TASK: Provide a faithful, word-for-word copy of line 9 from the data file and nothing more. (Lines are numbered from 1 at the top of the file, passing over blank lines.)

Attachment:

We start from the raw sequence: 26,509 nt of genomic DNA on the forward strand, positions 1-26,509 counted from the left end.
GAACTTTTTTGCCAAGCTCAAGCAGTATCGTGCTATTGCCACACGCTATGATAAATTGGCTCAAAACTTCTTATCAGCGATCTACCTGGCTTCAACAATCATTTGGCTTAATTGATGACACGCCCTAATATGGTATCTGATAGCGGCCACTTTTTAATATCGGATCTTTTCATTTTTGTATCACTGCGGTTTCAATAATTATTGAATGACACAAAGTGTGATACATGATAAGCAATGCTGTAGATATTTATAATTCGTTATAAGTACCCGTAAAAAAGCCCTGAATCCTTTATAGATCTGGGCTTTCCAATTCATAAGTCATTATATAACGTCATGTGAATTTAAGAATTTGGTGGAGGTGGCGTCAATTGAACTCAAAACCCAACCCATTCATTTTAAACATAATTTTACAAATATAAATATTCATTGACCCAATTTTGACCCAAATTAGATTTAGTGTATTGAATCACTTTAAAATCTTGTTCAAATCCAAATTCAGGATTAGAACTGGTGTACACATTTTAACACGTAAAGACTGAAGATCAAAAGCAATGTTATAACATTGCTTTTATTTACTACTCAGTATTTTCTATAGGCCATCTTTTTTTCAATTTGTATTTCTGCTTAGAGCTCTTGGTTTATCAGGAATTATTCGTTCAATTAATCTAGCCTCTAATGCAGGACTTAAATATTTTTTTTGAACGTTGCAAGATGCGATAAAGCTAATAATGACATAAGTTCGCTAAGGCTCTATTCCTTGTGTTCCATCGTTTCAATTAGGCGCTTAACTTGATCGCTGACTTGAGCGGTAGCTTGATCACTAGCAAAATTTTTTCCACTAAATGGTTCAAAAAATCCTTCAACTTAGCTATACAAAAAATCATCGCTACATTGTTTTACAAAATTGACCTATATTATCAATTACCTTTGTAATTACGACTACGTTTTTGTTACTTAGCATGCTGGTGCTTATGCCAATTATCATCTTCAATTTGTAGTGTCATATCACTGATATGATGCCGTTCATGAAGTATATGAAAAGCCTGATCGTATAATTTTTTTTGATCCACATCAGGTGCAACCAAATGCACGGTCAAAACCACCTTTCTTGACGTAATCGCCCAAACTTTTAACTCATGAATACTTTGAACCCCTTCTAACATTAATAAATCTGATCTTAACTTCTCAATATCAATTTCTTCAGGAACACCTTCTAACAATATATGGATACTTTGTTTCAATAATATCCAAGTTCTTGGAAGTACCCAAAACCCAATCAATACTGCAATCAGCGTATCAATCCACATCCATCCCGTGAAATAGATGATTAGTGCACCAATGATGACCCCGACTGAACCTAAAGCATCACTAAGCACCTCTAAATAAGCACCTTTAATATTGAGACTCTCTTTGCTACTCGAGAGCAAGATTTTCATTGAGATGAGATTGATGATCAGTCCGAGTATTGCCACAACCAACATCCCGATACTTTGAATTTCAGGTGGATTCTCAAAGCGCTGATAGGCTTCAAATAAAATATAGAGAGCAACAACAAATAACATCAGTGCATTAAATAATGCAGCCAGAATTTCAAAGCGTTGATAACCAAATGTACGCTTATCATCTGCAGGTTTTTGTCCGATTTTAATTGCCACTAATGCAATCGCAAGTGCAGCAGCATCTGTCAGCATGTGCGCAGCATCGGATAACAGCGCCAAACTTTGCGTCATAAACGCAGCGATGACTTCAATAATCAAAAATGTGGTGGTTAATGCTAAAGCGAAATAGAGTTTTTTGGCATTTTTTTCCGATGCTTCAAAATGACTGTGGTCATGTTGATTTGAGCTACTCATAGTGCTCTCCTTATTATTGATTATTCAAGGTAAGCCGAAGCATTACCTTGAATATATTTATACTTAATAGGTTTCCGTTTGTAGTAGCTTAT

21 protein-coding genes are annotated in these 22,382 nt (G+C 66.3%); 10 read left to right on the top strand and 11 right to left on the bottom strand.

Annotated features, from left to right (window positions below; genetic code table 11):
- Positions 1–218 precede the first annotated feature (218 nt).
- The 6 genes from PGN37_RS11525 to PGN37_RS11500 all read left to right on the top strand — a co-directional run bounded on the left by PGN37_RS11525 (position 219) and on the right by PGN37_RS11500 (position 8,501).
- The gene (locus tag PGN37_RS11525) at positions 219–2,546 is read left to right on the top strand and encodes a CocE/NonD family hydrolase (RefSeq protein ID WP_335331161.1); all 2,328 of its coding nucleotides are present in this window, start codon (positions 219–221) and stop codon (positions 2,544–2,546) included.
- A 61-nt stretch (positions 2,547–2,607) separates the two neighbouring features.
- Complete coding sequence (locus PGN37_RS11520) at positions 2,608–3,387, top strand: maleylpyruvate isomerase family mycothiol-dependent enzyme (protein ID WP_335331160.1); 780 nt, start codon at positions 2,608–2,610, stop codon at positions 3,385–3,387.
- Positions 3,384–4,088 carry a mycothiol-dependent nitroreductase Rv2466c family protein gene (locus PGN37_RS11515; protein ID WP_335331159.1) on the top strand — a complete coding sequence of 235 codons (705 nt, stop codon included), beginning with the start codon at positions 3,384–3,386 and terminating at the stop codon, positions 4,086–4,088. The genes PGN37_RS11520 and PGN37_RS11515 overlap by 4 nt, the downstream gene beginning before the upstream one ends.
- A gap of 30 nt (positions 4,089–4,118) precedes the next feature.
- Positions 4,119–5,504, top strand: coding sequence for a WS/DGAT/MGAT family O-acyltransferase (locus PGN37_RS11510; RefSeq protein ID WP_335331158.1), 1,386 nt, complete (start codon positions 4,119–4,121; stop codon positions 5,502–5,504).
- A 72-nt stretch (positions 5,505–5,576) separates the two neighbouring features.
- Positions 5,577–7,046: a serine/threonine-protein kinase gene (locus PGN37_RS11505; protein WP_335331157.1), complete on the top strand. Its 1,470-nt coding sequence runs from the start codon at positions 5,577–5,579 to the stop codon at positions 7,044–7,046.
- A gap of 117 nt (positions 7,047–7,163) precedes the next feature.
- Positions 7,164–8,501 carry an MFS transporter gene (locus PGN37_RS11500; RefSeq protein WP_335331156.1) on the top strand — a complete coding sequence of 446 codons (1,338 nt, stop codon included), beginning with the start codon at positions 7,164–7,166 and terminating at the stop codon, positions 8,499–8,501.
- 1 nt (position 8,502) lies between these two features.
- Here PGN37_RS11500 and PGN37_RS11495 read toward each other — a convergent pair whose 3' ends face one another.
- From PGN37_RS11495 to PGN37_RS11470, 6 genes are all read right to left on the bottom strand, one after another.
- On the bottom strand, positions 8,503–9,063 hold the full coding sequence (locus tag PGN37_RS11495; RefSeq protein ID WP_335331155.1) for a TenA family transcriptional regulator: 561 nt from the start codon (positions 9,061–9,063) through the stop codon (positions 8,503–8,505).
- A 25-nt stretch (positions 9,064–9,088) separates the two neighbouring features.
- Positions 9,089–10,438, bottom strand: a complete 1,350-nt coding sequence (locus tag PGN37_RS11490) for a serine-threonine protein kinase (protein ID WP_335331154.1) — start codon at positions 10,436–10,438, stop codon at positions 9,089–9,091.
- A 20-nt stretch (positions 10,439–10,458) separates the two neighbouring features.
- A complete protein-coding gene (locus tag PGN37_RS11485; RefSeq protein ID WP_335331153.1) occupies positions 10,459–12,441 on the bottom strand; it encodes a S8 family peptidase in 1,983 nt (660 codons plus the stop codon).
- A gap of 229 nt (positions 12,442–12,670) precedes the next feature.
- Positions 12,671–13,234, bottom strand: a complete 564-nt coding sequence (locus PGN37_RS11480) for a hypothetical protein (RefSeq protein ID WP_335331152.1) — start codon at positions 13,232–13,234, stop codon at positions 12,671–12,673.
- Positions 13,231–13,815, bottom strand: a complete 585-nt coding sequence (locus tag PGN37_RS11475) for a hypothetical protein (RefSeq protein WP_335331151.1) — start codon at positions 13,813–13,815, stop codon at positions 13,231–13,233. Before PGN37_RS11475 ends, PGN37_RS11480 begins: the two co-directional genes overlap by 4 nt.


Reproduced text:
- Complete coding sequence (locus PGN37_RS11520) at positions 2,608–3,387, top strand: maleylpyruvate isomerase family mycothiol-dependent enzyme (protein ID WP_335331160.1); 780 nt, start codon at positions 2,608–2,610, stop codon at positions 3,385–3,387.